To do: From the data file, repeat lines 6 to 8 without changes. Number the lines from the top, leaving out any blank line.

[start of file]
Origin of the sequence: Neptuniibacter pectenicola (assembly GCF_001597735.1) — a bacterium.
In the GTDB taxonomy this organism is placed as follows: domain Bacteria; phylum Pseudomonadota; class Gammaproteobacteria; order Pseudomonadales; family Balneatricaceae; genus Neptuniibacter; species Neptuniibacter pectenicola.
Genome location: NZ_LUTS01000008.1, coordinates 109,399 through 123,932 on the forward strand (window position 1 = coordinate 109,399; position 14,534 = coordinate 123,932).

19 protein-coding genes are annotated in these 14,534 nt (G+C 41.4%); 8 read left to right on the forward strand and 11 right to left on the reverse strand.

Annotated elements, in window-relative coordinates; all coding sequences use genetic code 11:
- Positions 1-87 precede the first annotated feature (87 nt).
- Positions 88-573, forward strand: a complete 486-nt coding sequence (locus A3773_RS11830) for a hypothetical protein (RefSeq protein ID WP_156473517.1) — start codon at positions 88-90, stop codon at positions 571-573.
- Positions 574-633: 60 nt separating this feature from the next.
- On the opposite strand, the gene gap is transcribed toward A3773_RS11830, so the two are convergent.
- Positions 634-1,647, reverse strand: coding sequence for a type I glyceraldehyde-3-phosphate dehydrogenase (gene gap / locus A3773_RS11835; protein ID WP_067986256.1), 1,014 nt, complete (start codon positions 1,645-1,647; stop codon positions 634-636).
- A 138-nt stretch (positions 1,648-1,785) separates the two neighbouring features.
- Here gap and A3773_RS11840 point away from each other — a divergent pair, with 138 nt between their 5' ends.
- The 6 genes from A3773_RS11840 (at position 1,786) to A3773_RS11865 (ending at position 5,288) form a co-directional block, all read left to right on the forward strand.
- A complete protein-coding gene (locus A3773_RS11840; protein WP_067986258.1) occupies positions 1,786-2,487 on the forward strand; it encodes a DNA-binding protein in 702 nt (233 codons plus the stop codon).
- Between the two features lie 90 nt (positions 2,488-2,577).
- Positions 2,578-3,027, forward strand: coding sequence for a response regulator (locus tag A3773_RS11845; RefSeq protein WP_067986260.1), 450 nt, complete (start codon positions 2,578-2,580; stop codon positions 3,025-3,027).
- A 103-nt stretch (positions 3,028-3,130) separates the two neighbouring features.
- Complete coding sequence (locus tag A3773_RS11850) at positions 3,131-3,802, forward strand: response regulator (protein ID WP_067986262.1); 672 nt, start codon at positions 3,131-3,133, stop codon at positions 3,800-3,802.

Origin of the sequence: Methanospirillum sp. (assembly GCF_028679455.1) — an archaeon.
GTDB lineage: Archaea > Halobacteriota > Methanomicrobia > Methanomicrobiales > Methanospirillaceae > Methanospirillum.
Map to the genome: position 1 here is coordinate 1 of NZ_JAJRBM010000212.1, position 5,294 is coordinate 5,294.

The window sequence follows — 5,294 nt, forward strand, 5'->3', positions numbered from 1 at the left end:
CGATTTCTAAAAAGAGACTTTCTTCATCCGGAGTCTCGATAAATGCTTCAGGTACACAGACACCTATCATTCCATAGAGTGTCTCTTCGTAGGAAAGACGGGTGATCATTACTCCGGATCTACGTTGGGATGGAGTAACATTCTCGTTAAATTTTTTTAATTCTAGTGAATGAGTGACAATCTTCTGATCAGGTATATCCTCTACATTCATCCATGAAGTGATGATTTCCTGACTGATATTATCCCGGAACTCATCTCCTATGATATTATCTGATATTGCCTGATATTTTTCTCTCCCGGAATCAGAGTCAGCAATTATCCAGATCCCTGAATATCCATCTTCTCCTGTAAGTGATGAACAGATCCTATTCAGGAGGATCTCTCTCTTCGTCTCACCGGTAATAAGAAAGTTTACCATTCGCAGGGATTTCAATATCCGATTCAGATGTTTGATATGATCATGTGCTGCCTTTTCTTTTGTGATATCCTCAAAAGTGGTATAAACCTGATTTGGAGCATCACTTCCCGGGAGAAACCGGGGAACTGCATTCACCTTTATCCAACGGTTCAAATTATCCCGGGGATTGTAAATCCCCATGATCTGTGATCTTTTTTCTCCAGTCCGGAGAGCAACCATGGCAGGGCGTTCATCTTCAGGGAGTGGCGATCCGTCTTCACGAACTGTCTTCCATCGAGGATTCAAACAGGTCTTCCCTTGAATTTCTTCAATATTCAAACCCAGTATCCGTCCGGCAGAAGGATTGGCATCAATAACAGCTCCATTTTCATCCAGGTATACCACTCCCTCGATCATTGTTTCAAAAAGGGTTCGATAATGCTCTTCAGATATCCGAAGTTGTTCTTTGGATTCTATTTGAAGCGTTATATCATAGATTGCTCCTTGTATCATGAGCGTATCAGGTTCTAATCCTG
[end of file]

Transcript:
- Positions 1-87 precede the first annotated feature (87 nt).
- Positions 88-573, forward strand: a complete 486-nt coding sequence (locus A3773_RS11830) for a hypothetical protein (RefSeq protein ID WP_156473517.1) — start codon at positions 88-90, stop codon at positions 571-573.
- Positions 574-633: 60 nt separating this feature from the next.